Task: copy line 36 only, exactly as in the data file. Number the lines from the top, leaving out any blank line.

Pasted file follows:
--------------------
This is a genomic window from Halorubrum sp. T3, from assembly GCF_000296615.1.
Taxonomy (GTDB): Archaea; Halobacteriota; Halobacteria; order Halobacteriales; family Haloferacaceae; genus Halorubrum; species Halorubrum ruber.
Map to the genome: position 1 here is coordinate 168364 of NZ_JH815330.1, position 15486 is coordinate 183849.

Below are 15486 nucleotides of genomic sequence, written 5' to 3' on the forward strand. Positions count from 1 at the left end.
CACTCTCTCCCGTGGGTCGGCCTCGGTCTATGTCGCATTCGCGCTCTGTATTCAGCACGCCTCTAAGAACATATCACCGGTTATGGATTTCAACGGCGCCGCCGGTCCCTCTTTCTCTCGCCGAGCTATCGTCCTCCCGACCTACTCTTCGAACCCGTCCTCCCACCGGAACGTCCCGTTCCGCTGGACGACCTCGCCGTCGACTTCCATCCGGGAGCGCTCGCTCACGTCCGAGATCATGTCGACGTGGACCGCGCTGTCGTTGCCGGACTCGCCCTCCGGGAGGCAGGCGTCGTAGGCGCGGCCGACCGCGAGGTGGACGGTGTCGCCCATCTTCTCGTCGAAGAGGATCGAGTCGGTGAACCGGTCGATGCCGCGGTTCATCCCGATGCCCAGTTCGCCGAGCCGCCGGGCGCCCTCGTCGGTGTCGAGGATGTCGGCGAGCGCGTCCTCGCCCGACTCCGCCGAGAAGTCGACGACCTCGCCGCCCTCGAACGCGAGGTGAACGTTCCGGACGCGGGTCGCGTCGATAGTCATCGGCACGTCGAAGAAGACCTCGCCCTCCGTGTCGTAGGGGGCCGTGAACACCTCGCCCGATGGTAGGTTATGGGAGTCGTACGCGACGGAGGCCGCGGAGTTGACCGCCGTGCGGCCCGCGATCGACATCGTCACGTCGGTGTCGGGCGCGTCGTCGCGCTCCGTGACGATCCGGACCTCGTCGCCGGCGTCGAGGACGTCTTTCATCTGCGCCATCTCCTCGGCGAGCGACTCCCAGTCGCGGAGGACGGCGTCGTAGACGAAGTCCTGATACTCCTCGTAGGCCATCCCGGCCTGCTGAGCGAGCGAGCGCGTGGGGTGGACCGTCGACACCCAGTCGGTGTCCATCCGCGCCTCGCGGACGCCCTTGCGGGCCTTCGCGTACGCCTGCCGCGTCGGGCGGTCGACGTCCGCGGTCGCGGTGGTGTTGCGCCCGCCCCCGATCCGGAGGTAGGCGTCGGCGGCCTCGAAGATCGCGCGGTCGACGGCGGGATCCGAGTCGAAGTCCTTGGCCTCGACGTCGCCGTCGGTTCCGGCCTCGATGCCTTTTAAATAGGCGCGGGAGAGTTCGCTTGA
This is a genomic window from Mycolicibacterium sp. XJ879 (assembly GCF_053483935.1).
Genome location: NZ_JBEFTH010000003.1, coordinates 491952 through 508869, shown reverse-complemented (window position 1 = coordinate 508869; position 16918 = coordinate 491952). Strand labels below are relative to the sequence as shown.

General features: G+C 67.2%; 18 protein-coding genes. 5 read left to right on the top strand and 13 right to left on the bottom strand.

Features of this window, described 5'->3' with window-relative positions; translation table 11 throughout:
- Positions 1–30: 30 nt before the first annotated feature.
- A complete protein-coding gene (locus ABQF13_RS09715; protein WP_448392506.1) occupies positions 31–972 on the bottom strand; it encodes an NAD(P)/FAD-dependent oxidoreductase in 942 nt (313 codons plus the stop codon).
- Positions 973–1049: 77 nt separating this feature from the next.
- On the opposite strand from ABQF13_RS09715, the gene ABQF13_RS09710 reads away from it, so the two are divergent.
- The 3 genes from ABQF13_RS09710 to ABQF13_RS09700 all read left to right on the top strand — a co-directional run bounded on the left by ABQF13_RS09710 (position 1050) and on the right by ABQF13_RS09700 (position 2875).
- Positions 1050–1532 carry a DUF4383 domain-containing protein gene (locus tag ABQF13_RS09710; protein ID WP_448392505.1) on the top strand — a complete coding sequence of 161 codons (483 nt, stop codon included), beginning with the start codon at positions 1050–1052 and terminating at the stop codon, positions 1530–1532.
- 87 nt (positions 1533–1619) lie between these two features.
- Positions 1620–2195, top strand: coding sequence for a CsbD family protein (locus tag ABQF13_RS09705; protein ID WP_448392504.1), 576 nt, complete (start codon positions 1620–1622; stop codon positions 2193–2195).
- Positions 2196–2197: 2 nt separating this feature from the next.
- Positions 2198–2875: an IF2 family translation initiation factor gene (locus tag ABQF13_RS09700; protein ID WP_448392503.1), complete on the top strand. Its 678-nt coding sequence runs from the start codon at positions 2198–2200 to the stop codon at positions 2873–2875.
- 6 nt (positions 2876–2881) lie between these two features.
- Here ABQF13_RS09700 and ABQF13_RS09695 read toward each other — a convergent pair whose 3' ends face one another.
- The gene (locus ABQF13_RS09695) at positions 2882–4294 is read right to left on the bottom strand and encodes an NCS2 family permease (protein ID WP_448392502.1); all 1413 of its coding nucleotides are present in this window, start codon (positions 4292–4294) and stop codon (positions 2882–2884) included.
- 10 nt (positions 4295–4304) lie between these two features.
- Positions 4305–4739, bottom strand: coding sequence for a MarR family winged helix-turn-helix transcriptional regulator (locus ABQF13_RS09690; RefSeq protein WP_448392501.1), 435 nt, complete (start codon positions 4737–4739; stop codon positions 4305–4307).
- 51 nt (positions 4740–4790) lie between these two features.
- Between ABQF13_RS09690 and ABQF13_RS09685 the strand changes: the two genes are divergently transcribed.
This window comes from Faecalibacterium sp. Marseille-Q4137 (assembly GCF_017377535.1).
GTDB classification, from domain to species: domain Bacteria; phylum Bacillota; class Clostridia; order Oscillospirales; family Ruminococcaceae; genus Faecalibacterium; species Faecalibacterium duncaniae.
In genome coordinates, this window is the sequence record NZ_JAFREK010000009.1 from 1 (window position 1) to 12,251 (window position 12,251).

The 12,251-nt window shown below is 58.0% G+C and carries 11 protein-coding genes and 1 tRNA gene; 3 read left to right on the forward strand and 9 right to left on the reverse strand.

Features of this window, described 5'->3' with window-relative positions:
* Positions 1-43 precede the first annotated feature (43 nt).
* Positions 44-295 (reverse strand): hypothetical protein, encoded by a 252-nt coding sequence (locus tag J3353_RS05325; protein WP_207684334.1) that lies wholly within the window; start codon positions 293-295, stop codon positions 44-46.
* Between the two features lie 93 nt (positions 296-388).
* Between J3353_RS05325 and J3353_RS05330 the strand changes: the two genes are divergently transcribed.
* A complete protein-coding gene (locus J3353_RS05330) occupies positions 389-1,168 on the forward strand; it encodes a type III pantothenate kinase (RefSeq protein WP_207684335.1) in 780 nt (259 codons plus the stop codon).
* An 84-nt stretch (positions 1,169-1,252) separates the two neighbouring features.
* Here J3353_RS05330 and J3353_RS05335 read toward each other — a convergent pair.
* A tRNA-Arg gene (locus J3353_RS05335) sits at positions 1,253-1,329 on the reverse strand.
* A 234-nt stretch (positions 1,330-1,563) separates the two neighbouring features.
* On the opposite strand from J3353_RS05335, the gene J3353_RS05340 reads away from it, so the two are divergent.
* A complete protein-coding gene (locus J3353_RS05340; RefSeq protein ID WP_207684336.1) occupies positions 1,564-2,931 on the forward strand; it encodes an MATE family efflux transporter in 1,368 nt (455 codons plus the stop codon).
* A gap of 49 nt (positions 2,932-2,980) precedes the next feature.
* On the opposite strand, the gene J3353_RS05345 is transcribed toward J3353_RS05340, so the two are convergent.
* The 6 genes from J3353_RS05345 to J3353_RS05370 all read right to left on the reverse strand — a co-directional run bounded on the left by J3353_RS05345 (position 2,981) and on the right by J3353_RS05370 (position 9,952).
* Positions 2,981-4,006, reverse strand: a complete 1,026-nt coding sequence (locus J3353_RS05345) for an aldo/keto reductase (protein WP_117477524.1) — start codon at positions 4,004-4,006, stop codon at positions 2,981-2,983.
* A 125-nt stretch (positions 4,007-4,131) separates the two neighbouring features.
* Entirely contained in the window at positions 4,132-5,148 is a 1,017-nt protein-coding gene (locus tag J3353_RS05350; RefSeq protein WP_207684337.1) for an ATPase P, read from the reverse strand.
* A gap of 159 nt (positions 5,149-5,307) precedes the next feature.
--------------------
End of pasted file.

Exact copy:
* A complete protein-coding gene (locus J3353_RS05330) occupies positions 389-1,168 on the forward strand; it encodes a type III pantothenate kinase (RefSeq protein WP_207684335.1) in 780 nt (259 codons plus the stop codon).